Gary's nickname, "Chainstay", didn't come easily. Gary can break anything. Gary has broke almost everything. Gary has had to fix almost everything. Gary is tired of doing both of those things.
He's spent most of the summer riding a 29+ wheel set on his Borealis Yampa, and immediately fell in love with the idea of finding and building the perfect training bike to go with that carbon set up. It's not as much about actual durability than reducing worry; "I just want something I can thrash in the woods and not care...at all."
Mission accepted, and all it took was a longing glance to the corner, where we have a few Surly Krampii (the plural of 'Krampus') tucked away. It's a bike we have a lot of experience with and love for, especially in the painfully sandy Northern Michigan climes that turn into a beach by the end of July. The 29+ platform, with 3" inches tires, is the perfect solution...and it's a Surly.
But it's also heavy. Gary's new bike, still stock, weighed in at 32.6 pounds. We all took a stab at what the weight would be by the time we finished, and 25 pounds the popular guess and 24 pounds the ambitious one set by Nate St. Onge.
First up, wheels. Gary went the Hope hubs and Velocity Blunt 35s instead of the Duallys. The tire was just a few millimeters narrower on the rim, but we expect the Knards to stretch out a bit, took. The weight comes off quick here, even just between the stock Knards and the 120tpi version. The Hope hubs helped too, but also are bombproof, equally important to Gary.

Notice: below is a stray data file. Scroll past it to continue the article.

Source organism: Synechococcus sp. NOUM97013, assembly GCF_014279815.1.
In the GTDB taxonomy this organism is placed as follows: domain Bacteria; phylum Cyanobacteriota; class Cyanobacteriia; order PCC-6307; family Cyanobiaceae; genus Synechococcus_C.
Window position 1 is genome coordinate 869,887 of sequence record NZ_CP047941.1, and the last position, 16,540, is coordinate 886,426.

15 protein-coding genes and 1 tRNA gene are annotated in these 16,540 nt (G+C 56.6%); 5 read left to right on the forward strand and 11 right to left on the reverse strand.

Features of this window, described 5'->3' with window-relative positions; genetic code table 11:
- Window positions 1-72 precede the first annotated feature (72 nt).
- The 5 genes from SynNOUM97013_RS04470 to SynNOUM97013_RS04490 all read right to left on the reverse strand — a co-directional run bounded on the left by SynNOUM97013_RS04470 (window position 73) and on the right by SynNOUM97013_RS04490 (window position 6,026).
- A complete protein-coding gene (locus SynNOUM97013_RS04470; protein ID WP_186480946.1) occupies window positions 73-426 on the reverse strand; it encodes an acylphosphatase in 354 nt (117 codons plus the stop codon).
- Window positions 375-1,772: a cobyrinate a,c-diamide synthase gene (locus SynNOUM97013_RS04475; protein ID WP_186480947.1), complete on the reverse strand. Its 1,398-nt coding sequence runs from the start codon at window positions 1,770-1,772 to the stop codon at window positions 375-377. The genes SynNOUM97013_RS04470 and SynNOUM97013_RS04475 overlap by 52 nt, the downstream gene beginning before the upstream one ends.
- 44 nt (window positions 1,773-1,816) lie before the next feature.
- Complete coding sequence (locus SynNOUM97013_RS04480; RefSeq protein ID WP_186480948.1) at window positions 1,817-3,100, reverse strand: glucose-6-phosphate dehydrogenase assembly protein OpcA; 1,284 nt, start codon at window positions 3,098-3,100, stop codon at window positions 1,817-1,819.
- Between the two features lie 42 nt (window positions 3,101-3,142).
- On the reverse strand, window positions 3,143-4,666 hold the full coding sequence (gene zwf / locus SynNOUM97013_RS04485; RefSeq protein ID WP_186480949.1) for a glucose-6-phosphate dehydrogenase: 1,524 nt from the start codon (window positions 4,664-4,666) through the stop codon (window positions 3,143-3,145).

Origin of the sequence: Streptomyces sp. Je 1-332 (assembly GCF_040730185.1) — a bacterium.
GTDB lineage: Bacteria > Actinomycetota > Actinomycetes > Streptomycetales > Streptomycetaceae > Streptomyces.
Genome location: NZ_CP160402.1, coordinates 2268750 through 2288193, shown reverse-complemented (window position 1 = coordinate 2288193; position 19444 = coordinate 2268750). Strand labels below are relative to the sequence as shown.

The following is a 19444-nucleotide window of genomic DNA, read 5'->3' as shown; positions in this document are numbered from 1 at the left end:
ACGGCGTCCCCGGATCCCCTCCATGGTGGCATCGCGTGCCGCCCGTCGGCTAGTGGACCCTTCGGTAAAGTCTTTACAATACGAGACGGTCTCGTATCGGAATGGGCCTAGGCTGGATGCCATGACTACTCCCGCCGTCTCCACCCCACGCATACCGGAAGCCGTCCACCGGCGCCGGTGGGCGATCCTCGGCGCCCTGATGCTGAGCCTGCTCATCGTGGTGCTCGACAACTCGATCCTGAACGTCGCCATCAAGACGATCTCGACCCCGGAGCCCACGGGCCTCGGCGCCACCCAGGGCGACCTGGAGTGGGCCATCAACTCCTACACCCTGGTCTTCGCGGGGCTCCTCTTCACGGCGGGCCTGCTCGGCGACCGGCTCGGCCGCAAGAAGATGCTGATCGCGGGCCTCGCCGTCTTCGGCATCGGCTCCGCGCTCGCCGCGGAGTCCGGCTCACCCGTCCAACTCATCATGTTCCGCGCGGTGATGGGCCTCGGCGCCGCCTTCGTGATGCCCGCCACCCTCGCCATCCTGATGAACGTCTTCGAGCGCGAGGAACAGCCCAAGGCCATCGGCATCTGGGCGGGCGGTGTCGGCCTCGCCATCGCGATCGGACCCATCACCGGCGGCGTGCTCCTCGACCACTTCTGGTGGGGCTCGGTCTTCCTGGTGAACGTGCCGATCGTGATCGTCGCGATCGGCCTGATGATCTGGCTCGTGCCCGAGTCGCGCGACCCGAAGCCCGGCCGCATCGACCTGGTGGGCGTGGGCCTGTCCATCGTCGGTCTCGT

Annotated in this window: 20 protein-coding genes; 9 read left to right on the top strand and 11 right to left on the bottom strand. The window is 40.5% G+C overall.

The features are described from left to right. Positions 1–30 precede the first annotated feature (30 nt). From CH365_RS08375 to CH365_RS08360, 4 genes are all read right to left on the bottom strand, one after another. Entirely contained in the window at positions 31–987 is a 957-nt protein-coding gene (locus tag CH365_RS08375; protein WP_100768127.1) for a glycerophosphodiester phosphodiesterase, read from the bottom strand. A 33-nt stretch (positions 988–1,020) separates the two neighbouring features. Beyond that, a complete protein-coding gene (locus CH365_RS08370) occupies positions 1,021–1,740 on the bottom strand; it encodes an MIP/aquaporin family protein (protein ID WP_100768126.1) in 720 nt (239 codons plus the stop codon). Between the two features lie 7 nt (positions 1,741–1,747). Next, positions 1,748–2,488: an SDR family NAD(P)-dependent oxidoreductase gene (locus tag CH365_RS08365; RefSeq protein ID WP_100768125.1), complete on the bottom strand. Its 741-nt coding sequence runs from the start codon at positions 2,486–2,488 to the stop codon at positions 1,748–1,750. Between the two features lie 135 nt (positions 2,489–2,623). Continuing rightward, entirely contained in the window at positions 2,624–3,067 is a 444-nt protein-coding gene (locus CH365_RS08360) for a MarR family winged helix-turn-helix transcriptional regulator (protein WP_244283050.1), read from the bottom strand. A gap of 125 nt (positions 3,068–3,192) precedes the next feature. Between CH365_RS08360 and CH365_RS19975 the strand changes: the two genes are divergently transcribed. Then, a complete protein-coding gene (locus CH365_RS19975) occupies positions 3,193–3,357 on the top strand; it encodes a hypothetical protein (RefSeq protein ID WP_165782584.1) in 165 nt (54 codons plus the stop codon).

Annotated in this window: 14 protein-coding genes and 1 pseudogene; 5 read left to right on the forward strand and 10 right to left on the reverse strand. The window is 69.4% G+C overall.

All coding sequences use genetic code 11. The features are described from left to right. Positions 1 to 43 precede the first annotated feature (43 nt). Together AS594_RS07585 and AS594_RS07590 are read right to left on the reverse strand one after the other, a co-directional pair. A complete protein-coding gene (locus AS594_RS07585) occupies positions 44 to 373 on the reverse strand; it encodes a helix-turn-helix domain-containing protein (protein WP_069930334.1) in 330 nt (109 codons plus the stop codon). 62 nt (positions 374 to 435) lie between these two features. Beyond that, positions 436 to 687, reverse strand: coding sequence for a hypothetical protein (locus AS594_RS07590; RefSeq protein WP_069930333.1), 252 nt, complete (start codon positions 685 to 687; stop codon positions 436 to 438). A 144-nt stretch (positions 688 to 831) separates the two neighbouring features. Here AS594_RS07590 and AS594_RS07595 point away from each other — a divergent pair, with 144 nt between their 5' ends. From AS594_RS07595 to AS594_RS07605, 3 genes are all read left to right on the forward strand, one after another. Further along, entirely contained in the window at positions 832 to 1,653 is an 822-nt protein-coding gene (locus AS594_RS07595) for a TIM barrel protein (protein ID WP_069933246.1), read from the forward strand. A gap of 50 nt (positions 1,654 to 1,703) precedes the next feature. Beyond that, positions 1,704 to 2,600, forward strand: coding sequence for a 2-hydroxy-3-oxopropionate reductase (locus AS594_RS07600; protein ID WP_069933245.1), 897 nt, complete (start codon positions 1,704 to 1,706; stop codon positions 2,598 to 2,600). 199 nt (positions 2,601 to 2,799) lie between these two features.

The other main switch was a Next SL crankset, a massive weight savings and a great set-up for a singlespeed bike. Gary opted for a 32t matched with a Surly 17t cog in the back, a bit lighter than normal to accommodate the bigger wheel.
The rest of the bike included XT brakes, some FSA carbon components, and Cranks Bros Egg Beaters to give the bike a true weight, with only bottle cages missing from a bike that's ready to go do 100 miles.
The final result was pretty impressive. With probably a bit too much apprehension that was necessary, we set-up the scale, lifted up the bike and let it swing. The bike settled almost immediately at 23 pounds, eleven ounces. Bring out the aircraft carrier and roll out the MISSION ACCOMPLISHED banner! Gary is very excited to get this sweet rig into the woods, and we can't wait to see it in action.